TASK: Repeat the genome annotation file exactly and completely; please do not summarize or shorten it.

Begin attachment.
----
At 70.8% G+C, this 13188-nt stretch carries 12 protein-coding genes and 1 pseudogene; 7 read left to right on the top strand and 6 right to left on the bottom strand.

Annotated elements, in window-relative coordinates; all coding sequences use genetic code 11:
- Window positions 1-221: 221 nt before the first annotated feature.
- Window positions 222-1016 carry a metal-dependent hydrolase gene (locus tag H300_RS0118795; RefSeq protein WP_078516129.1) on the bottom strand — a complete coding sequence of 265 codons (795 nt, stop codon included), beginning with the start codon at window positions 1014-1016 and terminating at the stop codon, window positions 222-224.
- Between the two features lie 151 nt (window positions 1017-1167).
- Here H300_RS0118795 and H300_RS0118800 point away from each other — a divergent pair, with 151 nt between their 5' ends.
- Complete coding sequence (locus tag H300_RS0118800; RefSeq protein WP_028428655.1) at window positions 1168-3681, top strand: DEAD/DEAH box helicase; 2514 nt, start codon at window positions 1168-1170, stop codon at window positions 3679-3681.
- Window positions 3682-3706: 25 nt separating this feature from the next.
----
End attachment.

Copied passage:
At 70.8% G+C, this 13188-nt stretch carries 12 protein-coding genes and 1 pseudogene; 7 read left to right on the top strand and 6 right to left on the bottom strand.

Annotated elements, in window-relative coordinates; all coding sequences use genetic code 11:
- Window positions 1-221: 221 nt before the first annotated feature.
- Window positions 222-1016 carry a metal-dependent hydrolase gene (locus tag H300_RS0118795; RefSeq protein WP_078516129.1) on the bottom strand — a complete coding sequence of 265 codons (795 nt, stop codon included), beginning with the start codon at window positions 1014-1016 and terminating at the stop codon, window positions 222-224.
- Between the two features lie 151 nt (window positions 1017-1167).
- Here H300_RS0118795 and H300_RS0118800 point away from each other — a divergent pair, with 151 nt between their 5' ends.
- Complete coding sequence (locus tag H300_RS0118800; RefSeq protein WP_028428655.1) at window positions 1168-3681, top strand: DEAD/DEAH box helicase; 2514 nt, start codon at window positions 1168-1170, stop codon at window positions 3679-3681.
- Window positions 3682-3706: 25 nt separating this feature from the next.